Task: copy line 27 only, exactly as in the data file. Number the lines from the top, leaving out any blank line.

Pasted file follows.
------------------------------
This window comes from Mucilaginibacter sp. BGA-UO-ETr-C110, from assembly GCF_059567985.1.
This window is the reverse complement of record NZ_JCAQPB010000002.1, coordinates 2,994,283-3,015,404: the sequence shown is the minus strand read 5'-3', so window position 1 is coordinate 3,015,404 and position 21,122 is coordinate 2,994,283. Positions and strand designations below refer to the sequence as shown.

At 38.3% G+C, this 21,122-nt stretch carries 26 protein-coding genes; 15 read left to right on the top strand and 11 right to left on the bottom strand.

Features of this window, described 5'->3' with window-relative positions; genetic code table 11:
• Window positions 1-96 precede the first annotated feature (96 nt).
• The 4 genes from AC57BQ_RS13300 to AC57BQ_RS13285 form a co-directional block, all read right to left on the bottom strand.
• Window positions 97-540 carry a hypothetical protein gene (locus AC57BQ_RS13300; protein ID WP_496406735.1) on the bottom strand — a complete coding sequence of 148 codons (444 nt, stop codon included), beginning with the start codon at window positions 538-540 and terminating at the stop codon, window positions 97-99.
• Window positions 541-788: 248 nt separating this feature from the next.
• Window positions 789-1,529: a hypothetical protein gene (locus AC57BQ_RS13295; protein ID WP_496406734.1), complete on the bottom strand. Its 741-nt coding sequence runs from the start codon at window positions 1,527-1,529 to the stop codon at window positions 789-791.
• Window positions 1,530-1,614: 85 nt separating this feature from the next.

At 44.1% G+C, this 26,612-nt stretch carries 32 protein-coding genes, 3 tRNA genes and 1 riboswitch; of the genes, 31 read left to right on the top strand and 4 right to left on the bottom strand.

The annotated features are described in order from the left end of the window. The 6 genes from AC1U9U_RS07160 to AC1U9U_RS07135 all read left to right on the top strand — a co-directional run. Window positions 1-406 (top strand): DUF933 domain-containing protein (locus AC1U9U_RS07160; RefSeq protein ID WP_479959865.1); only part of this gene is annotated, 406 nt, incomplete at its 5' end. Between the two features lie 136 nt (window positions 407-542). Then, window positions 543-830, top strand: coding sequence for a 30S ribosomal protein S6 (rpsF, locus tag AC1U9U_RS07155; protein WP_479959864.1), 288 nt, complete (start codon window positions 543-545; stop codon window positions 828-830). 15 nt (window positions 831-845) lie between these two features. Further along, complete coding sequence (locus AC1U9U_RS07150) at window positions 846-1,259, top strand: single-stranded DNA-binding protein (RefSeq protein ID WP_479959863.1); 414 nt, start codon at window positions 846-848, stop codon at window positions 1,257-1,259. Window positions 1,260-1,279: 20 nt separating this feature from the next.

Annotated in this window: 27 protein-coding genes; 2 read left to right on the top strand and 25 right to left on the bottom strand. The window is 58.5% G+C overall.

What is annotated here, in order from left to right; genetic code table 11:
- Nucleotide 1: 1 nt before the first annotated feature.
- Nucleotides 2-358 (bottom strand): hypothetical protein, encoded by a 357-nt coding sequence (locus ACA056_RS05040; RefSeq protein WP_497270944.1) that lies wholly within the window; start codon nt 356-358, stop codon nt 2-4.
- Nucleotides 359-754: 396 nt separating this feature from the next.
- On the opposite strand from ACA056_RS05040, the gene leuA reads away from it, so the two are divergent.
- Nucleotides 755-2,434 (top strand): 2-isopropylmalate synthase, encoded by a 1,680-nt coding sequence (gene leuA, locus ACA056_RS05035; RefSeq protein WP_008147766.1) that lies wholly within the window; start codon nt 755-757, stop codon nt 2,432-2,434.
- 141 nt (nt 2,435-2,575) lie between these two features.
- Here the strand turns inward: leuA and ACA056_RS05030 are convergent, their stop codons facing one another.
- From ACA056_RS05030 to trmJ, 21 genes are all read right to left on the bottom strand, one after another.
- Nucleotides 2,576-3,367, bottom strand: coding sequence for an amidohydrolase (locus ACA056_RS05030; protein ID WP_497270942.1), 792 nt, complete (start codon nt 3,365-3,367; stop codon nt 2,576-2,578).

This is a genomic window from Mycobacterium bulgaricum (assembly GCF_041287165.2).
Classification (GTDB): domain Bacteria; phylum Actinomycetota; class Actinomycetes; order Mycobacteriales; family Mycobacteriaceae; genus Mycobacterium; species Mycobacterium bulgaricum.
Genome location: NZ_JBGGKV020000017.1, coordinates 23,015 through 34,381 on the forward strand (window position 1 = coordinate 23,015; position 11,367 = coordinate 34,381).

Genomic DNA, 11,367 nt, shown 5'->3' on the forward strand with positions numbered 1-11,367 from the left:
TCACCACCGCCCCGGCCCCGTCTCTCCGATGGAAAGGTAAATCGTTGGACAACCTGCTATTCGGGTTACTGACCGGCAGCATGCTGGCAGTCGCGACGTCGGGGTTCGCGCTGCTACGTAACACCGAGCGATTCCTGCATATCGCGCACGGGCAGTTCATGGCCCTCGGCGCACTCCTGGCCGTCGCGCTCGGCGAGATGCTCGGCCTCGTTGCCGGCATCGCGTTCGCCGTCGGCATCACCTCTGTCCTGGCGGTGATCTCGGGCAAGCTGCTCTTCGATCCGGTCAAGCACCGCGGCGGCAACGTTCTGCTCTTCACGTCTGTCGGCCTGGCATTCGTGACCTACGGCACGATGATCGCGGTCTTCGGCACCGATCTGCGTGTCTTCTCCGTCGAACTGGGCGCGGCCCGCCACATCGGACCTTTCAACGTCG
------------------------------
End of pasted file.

Genomic DNA, 11,367 nt, shown 5'->3' on the forward strand with positions numbered 1-11,367 from the left: